It is important to understand the culture war is largely a war over who will disciple the next generation. Secularists hardly have any children. Between abortion, homosexuality, and a burgeoning anti-natalism movement (based largely on terrible “climate science”), non-Christians have very few children. But that means if they are going to have a future, they must take our children. Why did the San Francisco Gay Men’s Chorus sing “we’re coming for your children”? Whatever they might claim after the fact, it was not a joke. Why is Disney so intent on sexualizing children with their content? Why do Florida’s progressive public school teachers react so strongly to a bill that would forbid exposing very young school children to sexual matters? Why have so many public school boards across the country exploded over the teaching of critical race theory in the classroom? It’s because, with the birth rate dropping to record lows, children have become a scarce commodity. We fight over children because children represent the future. Whoever disciples the children will win the future.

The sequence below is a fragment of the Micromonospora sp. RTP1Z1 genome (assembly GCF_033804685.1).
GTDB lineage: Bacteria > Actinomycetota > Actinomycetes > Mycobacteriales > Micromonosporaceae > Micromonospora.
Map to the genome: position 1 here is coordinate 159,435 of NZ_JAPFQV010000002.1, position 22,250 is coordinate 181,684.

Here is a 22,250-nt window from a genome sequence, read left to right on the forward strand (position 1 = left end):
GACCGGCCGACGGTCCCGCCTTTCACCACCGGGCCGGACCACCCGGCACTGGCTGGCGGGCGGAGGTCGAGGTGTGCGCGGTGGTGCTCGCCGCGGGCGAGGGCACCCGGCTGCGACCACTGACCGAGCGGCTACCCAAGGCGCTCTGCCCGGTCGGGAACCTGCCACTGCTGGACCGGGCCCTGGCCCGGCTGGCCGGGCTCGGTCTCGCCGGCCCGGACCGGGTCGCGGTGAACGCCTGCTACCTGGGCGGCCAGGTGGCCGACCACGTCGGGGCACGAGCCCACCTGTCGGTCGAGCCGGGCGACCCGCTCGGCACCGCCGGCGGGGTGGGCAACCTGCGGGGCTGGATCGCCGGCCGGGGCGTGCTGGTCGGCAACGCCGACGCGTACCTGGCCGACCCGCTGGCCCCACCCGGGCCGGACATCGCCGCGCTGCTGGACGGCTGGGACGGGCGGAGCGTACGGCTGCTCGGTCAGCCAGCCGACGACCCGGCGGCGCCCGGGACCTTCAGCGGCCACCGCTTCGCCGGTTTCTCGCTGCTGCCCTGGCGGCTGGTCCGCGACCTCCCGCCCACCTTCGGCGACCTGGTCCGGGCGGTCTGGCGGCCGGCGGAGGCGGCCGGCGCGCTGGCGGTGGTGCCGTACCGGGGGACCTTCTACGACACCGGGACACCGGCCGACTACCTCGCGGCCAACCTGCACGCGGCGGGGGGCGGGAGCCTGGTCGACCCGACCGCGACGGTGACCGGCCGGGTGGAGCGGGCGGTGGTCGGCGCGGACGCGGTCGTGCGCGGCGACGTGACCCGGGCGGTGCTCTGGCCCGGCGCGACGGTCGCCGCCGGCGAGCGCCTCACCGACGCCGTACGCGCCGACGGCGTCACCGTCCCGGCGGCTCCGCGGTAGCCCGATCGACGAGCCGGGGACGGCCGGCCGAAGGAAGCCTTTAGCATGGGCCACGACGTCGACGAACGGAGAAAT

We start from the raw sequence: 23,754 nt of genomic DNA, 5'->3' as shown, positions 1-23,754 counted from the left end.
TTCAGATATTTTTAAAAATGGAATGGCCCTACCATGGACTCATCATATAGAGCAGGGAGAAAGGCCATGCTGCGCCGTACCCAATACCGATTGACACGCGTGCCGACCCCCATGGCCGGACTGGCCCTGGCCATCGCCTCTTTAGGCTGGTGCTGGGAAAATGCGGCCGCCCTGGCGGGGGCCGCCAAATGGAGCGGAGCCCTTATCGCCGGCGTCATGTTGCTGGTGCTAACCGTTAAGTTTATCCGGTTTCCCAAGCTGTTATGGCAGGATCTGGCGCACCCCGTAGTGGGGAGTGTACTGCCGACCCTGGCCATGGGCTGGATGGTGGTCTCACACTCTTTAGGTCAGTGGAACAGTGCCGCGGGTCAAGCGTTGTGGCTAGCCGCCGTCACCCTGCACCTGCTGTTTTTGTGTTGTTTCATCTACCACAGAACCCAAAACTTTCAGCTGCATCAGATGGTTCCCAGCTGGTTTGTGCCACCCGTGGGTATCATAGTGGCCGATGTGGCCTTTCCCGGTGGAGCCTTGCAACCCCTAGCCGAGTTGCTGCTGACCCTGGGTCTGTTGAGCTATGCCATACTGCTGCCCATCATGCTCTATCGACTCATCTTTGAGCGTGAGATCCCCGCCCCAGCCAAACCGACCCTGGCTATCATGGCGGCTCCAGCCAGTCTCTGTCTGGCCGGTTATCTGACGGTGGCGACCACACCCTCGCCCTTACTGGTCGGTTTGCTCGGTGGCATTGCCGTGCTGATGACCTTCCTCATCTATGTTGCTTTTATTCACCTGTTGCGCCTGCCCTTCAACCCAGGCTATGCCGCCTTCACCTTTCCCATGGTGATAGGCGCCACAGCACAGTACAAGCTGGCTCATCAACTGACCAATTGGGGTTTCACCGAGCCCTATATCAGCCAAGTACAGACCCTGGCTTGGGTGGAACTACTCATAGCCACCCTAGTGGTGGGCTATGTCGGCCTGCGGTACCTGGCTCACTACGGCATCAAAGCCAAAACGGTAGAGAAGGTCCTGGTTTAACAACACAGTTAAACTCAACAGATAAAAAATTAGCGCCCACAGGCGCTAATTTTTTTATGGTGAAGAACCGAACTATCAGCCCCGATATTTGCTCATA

The fact that conservative Christians have more children than most other groups in the culture is a hopeful sign, but it only matters if we actually keep our children in the fold of the faith. If the world captures them, they will fight on the wrong side of the great battle of history. We can only win by “outbreeding” the enemy if our children are truly straight and sharp arrows in the quiver of their fathers (Psalm 127). In the long run, the only hope progressives have of winning the culture war is to capture and corrupt our children, which is why the public school system and universities are so important to them. Of course, they can also count on Hollywood, the pop music industry, and social media to aid their cause. Christian father, are you awake to what is happening to the world your child is going into? Christian mother, do you realize what the world is seeking to do with your children? You may be uninterested in the culture war, but the culture war is interested in your children. Even if you have become wary and weary of the culture wars, fight them for the sake of your children. Your children will be culture warriors; the oinly question is which side they will be fighting on.